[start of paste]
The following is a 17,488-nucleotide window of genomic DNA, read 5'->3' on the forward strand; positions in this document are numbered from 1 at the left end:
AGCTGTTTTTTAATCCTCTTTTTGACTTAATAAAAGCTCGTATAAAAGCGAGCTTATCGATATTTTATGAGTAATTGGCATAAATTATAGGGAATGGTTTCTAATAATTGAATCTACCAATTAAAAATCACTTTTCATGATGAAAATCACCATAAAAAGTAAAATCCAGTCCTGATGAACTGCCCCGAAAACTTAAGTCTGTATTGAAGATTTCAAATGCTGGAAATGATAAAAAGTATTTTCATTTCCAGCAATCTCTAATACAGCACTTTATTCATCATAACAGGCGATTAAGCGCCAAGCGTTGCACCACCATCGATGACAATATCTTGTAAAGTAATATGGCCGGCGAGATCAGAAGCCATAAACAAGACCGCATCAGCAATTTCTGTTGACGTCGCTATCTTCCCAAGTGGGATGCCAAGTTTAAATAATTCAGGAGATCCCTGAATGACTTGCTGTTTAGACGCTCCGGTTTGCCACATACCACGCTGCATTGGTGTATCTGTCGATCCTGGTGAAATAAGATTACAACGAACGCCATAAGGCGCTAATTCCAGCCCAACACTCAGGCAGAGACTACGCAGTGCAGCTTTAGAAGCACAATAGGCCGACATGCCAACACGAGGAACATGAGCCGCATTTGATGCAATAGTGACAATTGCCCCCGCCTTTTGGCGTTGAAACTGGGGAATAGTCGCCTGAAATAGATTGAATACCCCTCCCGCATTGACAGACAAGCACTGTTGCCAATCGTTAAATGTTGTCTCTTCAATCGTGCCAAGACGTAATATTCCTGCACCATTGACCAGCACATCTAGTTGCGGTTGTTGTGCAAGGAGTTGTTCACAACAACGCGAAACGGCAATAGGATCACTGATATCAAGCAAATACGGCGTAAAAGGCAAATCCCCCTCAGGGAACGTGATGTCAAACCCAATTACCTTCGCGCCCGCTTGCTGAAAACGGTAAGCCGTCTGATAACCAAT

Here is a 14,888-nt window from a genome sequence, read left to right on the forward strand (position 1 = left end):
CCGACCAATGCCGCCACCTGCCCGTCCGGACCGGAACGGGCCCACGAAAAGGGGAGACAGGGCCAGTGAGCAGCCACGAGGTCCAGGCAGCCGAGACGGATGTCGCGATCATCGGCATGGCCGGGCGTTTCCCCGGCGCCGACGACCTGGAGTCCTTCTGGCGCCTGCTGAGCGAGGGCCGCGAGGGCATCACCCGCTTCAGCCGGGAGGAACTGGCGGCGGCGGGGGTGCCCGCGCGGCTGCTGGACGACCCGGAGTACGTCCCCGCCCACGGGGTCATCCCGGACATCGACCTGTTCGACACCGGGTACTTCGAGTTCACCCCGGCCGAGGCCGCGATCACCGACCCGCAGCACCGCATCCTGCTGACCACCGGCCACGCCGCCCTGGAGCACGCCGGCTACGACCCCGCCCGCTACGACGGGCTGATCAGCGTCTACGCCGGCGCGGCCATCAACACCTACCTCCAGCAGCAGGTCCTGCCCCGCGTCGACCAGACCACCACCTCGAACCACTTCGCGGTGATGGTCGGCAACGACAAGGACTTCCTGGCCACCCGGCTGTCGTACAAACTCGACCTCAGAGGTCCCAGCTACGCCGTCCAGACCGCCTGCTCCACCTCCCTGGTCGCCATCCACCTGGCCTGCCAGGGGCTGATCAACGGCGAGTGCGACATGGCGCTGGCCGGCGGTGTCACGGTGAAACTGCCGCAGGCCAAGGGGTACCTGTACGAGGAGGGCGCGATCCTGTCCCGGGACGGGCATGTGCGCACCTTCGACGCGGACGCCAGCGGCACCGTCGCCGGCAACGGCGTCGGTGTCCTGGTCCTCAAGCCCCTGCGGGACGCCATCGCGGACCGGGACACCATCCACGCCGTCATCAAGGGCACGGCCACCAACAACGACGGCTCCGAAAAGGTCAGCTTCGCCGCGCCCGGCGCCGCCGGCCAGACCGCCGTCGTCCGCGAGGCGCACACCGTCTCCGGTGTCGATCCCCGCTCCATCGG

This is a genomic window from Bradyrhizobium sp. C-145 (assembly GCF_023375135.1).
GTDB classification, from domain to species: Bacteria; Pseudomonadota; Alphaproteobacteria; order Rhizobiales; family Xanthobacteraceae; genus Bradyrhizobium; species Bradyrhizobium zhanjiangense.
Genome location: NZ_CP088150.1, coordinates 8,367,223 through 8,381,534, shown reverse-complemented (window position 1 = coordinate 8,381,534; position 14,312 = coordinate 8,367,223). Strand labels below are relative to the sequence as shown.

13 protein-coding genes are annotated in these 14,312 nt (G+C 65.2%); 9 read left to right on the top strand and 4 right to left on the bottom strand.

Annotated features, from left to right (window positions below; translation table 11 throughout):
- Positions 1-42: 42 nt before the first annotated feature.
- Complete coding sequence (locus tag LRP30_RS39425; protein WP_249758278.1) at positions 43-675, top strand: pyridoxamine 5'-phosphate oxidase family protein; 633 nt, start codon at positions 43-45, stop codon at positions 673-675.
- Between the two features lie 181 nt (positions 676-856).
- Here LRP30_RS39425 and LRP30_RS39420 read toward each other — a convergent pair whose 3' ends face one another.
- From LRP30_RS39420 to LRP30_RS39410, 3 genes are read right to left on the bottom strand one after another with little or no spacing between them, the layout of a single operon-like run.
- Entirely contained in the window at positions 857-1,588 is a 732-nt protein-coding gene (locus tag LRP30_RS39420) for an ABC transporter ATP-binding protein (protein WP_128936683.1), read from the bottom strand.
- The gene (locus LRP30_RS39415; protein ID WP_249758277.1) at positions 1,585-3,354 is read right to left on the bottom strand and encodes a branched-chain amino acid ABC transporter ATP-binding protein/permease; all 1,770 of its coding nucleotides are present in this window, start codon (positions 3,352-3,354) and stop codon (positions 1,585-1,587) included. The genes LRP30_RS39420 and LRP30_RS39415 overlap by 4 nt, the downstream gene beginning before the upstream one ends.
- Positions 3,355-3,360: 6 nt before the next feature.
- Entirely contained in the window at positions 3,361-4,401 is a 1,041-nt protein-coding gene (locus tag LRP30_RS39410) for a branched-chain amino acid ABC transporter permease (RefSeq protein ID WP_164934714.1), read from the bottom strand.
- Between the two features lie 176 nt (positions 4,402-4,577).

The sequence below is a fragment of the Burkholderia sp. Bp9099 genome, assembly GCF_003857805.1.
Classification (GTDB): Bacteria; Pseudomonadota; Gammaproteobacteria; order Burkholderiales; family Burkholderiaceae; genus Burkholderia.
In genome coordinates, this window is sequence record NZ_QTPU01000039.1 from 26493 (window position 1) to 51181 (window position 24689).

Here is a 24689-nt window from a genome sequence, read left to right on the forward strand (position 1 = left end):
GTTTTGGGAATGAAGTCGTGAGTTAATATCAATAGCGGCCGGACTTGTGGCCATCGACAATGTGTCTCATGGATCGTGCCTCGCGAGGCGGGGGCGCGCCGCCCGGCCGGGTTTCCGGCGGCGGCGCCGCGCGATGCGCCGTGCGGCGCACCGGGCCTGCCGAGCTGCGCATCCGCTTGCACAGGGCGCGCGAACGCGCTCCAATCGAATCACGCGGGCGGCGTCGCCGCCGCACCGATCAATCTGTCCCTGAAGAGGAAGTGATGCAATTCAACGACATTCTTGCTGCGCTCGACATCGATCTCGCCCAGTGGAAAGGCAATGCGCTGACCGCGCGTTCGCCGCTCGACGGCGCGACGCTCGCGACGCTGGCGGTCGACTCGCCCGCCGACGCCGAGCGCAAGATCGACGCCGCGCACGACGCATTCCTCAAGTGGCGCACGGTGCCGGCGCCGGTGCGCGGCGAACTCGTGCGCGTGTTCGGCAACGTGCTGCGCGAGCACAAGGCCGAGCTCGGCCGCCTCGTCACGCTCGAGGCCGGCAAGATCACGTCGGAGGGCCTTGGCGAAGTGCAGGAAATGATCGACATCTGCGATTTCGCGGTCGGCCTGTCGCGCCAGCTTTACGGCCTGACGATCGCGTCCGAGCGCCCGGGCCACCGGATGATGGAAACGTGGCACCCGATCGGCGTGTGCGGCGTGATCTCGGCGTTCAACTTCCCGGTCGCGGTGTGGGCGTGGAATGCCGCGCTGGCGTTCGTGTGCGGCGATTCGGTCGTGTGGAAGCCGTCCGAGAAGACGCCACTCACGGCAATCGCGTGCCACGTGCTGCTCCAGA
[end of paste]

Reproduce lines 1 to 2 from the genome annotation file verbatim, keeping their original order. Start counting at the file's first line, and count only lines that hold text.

The following is a 17,488-nucleotide window of genomic DNA, read 5'->3' on the forward strand; positions in this document are numbered from 1 at the left end:
AGCTGTTTTTTAATCCTCTTTTTGACTTAATAAAAGCTCGTATAAAAGCGAGCTTATCGATATTTTATGAGTAATTGGCATAAATTATAGGGAATGGTTTCTAATAATTGAATCTACCAATTAAAAATCACTTTTCATGATGAAAATCACCATAAAAAGTAAAATCCAGTCCTGATGAACTGCCCCGAAAACTTAAGTCTGTATTGAAGATTTCAAATGCTGGAAATGATAAAAAGTATTTTCATTTCCAGCAATCTCTAATACAGCACTTTATTCATCATAACAGGCGATTAAGCGCCAAGCGTTGCACCACCATCGATGACAATATCTTGTAAAGTAATATGGCCGGCGAGATCAGAAGCCATAAACAAGACCGCATCAGCAATTTCTGTTGACGTCGCTATCTTCCCAAGTGGGATGCCAAGTTTAAATAATTCAGGAGATCCCTGAATGACTTGCTGTTTAGACGCTCCGGTTTGCCACATACCACGCTGCATTGGTGTATCTGTCGATCCTGGTGAAATAAGATTACAACGAACGCCATAAGGCGCTAATTCCAGCCCAACACTCAGGCAGAGACTACGCAGTGCAGCTTTAGAAGCACAATAGGCCGACATGCCAACACGAGGAACATGAGCCGCATTTGATGCAATAGTGACAATTGCCCCCGCCTTTTGGCGTTGAAACTGGGGAATAGTCGCCTGAAATAGATTGAATACCCCTCCCGCATTGACAGACAAGCACTGTTGCCAATCGTTAAATGTTGTCTCTTCAATCGTGCCAAGACGTAATATTCCTGCACCATTGACCAGCACATCTAGTTGCGGTTGTTGTGCAAGGAGTTGTTCACAACAACGCGAAACGGCAATAGGATCACTGATATCAAGCAAATACGGCGTAAAAGGCAAATCCCCCTCAGGGAACGTGATGTCAAACCCAATTACCTTCGCGCCCGCTTGCTGAAAACGGTAAGCCGTCTGATAACCAAT